This pitch invasion had followed a similar incident the previous season:

“UEFA had previously warned the Glasgow club about the behaviour of their supporters, after a fan confronted AC Milan’s goalkeeper, Dida, during a Champions League tie last season. As a result of that, Celtic were ordered to pay a fine of £25,000, half of which was suspended for two years.”[viii]

In both cases, UEFA could have taken much more rigorous sanctions against the club. Thankfully, the currency from the ‘Seville season’ still had some weight with punishments kept generously low. While Celtic supporters continued to retreat to ignorance, they also indulged in schadenfreude when Rangers were summarily punished for their own transgressions in Europe:

UEFA has fined Rangers 40,000 euros (£35,652) and banned its fans from the next away European game for sectarian singing in a match at PSV Eindhoven. At a hearing in Nyon, Switzerland, UEFA also gave Rangers a suspended ban on its fans for a second away game for a probationary period of three years. UEFA also issued a suspended punishment for fans’ behaviour at the Ibrox leg. It will fine Rangers a further 40,000 euros and close Ibrox for one match if fans misbehave in the next three years.[ix]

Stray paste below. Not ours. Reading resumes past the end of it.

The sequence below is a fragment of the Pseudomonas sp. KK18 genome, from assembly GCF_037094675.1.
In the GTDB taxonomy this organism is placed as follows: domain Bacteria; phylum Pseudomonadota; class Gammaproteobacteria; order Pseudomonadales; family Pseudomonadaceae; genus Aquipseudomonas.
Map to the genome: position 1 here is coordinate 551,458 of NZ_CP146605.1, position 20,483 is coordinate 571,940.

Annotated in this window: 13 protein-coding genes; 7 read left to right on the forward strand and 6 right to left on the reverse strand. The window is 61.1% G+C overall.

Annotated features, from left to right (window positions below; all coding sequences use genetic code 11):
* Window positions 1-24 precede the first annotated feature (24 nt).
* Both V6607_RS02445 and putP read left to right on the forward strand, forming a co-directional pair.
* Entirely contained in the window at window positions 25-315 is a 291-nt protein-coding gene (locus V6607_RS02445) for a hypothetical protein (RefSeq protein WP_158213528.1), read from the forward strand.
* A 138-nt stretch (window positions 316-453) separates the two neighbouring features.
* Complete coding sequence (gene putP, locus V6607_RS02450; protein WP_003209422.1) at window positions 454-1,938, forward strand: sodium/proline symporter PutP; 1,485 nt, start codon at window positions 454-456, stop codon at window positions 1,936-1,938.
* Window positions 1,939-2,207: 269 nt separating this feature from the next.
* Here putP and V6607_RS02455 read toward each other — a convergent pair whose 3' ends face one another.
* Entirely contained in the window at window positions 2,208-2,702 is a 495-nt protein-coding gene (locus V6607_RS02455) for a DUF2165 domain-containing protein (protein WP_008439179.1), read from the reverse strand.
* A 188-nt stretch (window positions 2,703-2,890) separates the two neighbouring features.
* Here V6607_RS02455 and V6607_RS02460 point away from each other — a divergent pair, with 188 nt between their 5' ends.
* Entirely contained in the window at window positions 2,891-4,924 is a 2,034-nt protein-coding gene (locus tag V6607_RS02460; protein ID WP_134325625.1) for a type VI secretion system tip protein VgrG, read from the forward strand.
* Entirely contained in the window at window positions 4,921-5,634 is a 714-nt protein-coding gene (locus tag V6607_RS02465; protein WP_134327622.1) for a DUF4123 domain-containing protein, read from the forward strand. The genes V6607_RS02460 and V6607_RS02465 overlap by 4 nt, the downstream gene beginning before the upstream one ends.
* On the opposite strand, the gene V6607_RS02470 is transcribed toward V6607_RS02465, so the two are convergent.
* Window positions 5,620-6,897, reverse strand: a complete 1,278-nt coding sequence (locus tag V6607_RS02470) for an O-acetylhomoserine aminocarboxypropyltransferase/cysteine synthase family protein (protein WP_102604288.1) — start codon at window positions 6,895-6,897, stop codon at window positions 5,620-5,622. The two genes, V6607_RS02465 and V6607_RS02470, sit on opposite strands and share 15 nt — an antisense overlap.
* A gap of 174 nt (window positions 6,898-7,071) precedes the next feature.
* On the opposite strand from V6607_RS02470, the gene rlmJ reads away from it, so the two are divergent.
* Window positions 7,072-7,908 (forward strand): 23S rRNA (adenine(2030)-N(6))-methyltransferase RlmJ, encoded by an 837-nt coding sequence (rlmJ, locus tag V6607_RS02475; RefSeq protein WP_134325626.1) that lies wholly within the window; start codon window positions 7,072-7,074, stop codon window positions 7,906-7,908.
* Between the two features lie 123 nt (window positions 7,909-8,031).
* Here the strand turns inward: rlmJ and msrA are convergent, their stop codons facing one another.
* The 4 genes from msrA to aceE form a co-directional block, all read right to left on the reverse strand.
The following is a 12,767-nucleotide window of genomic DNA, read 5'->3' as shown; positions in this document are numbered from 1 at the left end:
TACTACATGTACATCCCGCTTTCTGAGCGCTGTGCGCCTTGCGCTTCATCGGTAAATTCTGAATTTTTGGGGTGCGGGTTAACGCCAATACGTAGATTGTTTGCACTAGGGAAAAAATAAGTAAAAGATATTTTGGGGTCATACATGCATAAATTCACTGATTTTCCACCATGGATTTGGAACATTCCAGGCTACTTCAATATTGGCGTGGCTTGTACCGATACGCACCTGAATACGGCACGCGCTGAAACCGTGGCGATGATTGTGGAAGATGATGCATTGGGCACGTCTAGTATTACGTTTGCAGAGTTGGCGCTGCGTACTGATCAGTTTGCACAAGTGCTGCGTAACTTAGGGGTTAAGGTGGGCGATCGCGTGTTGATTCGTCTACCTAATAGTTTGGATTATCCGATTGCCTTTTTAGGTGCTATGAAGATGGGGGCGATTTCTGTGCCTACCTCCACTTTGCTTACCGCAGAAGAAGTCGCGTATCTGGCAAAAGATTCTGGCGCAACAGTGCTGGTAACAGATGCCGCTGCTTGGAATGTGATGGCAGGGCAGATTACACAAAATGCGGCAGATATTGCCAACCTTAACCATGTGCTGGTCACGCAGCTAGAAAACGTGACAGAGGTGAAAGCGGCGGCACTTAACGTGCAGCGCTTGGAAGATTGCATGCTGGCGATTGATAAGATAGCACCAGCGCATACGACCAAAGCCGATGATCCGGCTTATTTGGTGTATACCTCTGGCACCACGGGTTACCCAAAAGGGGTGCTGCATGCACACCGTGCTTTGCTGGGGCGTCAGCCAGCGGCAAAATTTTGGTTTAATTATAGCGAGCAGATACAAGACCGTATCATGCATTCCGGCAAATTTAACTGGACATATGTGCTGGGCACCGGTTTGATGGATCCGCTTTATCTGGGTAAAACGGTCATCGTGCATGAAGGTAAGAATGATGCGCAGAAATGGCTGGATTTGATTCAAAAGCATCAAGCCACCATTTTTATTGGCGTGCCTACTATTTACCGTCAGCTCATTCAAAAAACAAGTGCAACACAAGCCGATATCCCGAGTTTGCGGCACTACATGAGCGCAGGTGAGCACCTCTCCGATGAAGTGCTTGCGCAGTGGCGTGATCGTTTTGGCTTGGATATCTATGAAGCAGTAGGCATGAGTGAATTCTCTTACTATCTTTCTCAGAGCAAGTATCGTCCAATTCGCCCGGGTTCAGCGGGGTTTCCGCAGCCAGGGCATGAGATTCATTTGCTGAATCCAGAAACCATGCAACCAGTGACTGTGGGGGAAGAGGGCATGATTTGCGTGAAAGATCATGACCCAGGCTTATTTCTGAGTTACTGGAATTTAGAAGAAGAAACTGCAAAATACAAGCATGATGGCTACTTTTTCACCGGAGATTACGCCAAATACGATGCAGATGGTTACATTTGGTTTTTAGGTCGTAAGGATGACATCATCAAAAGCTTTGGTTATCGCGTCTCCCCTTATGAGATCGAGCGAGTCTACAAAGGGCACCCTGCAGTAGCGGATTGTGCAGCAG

Rather than act as a timely reminder to maintain levels of good behaviour, sections of the Celtic support still lived in blissful ignorance of these incidents and consequences to the extent that they believed untouchability was the order of the day. Constant references to ‘political songs’, ‘great record in Europe’, ‘fairplay awards’ as well as ridiculous quoting of Jock Stein’s and Tommy Burns’ remarks about the absence of football without the fans were regularly made by supporters who simply believed that Celtic would not be charged with any sort of offence never mind punished.

Over the last decade we have forged excellent relationships abroad with the relationship with Villareal being an excellent case in point. However, we have now lost the initiative after the ridiculousness of Udinese (and some would argue the moral higher ground). Again, as PAC pointed out: